Silvia Sobrado’s design narrative: Use and effectiveness of ICT based tools in lab sessions for Modern Foreign Language teachers and students
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31 March 2014
Use and effectiveness of ICT based tools in lab sessions for Modern Foreign Language teachers and student
Language teacher conducting the research
Comprehensive mixed independent day-school. The ability profile of the senior school is above the national average. The use of ICT in MFL teaching is highly regarded by the school as regular use of the language laboratory is compulsory.
To investigate and evaluate the use of learning materials and Internet-based technologies (IBT) on Modern Foreign Language (MFL) sessions in the language laboratory and analyse their perceived effectiveness on developing students’ specific language skills, engaging them in language learning. The target focus group of this study is Year 11 MFL students and their teachers.
A qualitative research methodology (November 2013) was used for this study sampling 5 MFL teachers and 67 Year 11 language students who were asked to complete the questionnaire in order to assess their use, and gauge their opinion of, ICT based resources and activities currently used in the language laboratory. Both the student and the teacher questionnaires were of a similar structure and content based on Tesekleves, et al. (2013) and J, Stepp-Greany (2002) research papers.
The questionnaire was divided into five different categories:
Materials used in a language lab session
Internet based technologies
Perception regarding teacher role and facilitation
Perception regarding effect on learning, language skills and relevance
Perception on interest and engagement
- Electronic is the most used lab material and video the least used in MFL lab sessions. However, students consider video the second most valued tool contributing to their learning (40%)
- Electronic is the most used lab material for independent learning.
Tools integrating Computer-Assisted Language Learning (CALL); Language learning websites or blogs are the most used Electronic resources.
- Students identify personal improvement in different language skills as results of using the language lab: Listening (90%), Reading (85%), Writing (61%) and Speaking (54%).
- All teachers questioned stated that there is no relevant impact on students’ writing or speaking skills and that they observe little improvement in the students’ reading skills, identifying a positive effect on listening skills only.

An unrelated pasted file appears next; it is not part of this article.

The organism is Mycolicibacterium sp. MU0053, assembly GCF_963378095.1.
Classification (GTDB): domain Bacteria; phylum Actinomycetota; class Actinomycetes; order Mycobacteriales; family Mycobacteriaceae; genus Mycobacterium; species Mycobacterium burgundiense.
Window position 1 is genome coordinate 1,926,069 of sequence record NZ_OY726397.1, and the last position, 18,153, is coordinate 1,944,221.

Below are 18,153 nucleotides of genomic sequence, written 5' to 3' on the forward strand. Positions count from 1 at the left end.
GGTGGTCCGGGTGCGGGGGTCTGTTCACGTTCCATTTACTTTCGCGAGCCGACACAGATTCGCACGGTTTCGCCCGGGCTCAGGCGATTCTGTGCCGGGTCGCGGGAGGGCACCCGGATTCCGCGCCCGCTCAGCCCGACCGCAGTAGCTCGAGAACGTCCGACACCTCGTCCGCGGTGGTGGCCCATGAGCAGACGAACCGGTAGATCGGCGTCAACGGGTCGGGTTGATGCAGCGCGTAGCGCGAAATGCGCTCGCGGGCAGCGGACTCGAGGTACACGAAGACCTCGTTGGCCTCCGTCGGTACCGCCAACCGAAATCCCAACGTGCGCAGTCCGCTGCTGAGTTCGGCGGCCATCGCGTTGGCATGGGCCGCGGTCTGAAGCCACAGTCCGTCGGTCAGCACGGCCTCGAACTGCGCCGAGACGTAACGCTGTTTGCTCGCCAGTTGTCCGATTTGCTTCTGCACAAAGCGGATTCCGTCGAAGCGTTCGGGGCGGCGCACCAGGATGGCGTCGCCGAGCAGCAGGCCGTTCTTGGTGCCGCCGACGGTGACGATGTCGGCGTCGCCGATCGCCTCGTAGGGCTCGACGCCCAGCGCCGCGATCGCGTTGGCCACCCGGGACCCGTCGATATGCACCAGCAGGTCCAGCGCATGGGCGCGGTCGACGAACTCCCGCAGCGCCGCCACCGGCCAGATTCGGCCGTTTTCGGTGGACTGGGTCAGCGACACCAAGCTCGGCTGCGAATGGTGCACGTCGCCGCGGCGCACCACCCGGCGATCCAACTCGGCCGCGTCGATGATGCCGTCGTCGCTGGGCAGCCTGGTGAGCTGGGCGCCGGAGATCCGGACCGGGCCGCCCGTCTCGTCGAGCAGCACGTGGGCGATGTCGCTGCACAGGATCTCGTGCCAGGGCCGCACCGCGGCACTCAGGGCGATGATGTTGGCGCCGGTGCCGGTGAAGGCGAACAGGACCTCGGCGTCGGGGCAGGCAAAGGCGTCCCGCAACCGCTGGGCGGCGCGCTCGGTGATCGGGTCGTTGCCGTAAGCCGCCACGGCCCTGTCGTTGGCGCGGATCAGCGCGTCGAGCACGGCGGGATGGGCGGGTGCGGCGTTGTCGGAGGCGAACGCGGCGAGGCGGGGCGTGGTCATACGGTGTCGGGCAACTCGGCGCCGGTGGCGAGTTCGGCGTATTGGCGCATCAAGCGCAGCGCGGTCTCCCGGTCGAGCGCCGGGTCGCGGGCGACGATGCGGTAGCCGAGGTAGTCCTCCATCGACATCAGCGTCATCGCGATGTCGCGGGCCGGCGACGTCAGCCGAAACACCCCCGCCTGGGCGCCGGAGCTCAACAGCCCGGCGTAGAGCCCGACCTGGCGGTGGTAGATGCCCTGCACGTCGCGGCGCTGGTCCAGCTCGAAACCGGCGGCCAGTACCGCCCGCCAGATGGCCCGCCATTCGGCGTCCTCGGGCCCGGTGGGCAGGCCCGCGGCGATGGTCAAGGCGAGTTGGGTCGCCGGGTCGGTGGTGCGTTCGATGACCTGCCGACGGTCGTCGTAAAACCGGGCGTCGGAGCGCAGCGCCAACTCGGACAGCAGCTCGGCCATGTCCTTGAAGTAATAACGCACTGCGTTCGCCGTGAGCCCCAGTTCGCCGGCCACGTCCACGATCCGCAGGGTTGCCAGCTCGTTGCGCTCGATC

- Students unanimously feel that language lab sessions contribute to their knowledge of grammar (91%) and vocabulary (83.5%). The majority of teachers agree that there is a positive impact on students’ grammar learning but are less convinced regarding vocabulary acquisition (40%).
The study had several limitations. The information is self-reported and contained several factors that may influence student perception, these have not been considered e.g. independent school setting, ability profile of students is above the national average, small number of participants and teaching sets, prior language lab experiences, students studying several languages, student’s differing personalities and teacher individual practice and experience.
An improved design of the semantic differential scale questionnaire should be adopted, as the one used in this study was ambiguous and caused some students’ to be confused. It should include the number and opposite adjectives at both ends of a scale to clarify the scoring methodology as suggested by Cohen et al in Stepp-Greany research (2002).
Results are based on a small sample of participants, thus small changes in answers create disproportionally large changes in percentage results. This study would be improved by canvassing a larger number of students, from different backgrounds, in order to gain a better insight into the general use and perception of technologies used in the Language Labs across secondary education in the UK.
The study illustrates that students enjoy sessions in the language lab and consider it to have a positive impact on their receptive skills. On the contrary teachers are sceptical and question any real improvement on students’ language skills. More empirical studies should be conducted to establish the relationships between ICT tools perception of achievement by students and the actual achievement measured by summative assessment.